Snow Canyon Sonnet
Snow Canyon Sonnet, 12 x 16, original watercolor, unframed.
Snow Canyon is one of the most beautiful and amazing places in Utah, although lesser-known than its cousin up the highway, Zion National Park. At Snow you can find every combination of lighting, every range of color from cool to warm, muted to saturated, and every texture, from smooth sand dunes to rippled ridges to craggy cliffs to scrubby sage. Like much of the desert, there is striking contrast everywhere you look. There is also a surprising amount of water, if you know where to look for it—especially for a desert. And it feels like you can see forever.
This scene may look a little familiar if you've been following my work. This is from the the same view as "Snow Right After Rain," that was so popular at my last show. A couple of people requested a horizontal version of that landscape, so this is an attempt at the horizontal format. I may eventually develop it into a larger piece. But for now I'm happy with it as is.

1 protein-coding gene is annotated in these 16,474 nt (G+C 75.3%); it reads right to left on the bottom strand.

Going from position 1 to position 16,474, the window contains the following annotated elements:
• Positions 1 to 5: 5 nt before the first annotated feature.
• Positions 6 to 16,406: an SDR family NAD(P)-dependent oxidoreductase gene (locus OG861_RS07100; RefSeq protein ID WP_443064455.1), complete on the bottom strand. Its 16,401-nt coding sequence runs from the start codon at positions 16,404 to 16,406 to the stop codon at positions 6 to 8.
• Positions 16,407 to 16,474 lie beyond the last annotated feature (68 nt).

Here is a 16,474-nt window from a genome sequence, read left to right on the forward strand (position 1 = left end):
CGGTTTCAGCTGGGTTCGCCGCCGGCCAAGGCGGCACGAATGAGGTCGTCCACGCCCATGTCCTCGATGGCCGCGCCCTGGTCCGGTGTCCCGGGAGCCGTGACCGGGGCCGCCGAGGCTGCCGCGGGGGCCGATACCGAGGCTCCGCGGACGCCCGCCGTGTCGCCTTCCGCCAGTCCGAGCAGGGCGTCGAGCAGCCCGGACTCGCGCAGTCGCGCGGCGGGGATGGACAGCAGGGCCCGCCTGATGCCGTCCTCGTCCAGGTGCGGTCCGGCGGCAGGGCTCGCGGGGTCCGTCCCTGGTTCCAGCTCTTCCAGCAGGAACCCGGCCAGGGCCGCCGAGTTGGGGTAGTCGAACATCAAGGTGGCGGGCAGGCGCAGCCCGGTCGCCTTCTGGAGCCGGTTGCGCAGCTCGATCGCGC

Sometimes I think I could be perfectly content painting nothing but Southern Utah. But I have to confess, I love the vast variety of landscape here. The mountains, lakes, canyons and forests of Northern Utah are just as captivating as the red rocks and arches of the southern half.
One thing that adds an extra degree of integrity to my Southern Utah landscapes is the Primatek mineral pigments made by Daniel Smith. I own almost a complete set, and I find they render the colors and textures of this region better than anything else I've seen or used. Part of the reason is they're ground directly from actual minerals, some from this very area. I also love the way they separate and granulate, and even sparkle—not like fake glitter, but with a natural luminescence coming from the minerals themselves.
QUESTION: What is your favorite area to explore in Southern Utah? or near you?
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I am an artist and art instructor working in water media. Just knowing I can watch colors run together makes it worth getting out of bed every morning! Helping students capture the same excitement is equally rewarding.